Drafting the new Magic: The Gathering block

Any MTG players in our readership?

Well if you’re not, I recommend jumping on a draft as a great way to learn. With a quick intro to the rules you can use a draft to put together a simple deck and get a few games in with people who are on a similar footing as you. For those who don’t know, this is how you draft:

  1. Each person starts with three booster packs (15 cards each)
  2. Everyone opens a pack, takes a card and passes the rest on
  3. Repeat until all the cards are gone
  4. Repeat for the other two packs
  5. By the end, everyone has 45 cards and builds a deck of 40 cards (including lands) and plays

Simple and effective. There’s no spending a fortune on amazing cards, everyone has had the same chances and it’s a great way to learn and play with friends without feeling too keenly for your inexperience.

So how does the new set – Khans of Tarkir – stand up to a draft?

If you’ve drafted before, you know how difficult it is to make a deck with two or fewer mana colours, because as you reach the dregs of each pack you inevitably find yourself sitting on cards that don’t match what you’ve built so far, especially if someone in the loop are picking up the colours you’re trying to get, and your first plan may have to change and fast. Well that’s the good news for KoT, as the new set is designed to build decks of three colours in a wedge (one colour and its’ two opposed colours in the wheel). The design makes it very easy to draft a coherent deck, but has it’s own problem. If you don’t pick up those cards that provide the right mix of mana colours, you’ll find yourself stuck for a colour mid-game.

Some of the new mechanics are deeply intriguing, I for one, am a huge fan of Morph. You can play a Morph card as a normal card or drop it face-down for 3 colourless mana (no colour requirements) as a 2/2 creature, then pay a separate cost to turn it face-up afterwards. So why do it?

For a start, many Morph cards have a flip effect which can be rather useful, although often it will cost more to Morph that card rather than play it normally. If it’s left as a 2/2 for too long, it may be too vulnerable to make the most of it. Alternatively it may be easier to play and then flip a Morph card, it’s cost may be cheaper or have easier to manage requirements. Either way, it’s a quick and easy way to get a creature on the field in an emergency, something which a drafted deck will produce for you fairly often.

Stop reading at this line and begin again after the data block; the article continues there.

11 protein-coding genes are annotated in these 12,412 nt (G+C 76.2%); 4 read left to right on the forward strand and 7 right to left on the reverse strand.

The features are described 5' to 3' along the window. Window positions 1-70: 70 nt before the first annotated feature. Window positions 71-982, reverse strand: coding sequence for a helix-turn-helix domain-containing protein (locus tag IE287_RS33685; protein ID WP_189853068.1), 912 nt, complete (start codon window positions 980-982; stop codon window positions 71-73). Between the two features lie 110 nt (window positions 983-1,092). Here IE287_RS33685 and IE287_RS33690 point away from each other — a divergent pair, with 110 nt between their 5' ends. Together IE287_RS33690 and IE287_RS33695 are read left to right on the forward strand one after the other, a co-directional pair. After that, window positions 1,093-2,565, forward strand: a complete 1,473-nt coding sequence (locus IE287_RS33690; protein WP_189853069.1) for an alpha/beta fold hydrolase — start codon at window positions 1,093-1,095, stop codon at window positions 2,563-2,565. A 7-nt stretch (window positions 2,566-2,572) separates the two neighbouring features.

Ferocity made a few games rather interesting. Cards have effects that become so much more effective when you have a creature with 4 or more power on the field, and this set comes with more than just a few of those! If you can’t get one out quickly, there’s always scope to use an Outlast creature, who can keep tapping themselves to add +1/+1 counters to ramp up your game.

I drafted a Sultai deck, the corrupt power of black mana, the machinations of blue mana, and the rapid growth of green mana. I found myself surprisingly willing to sacrifice large quantities of cards to power up or accelerate my plays, I’m not normally a sacrificial player, but the rewards became quite tempting. I had several lucky draws during the draft and they did serve me rather well, but in the end, Absan (white/green/black) brought me hideously low.

Ok, for those of you who have never played the game, I’m well aware I’ve just said an awful lot of words at you. The short version is Khans of Tarkir makes for an entertaining draft and I look forward to making the most of the cards I took away with me.

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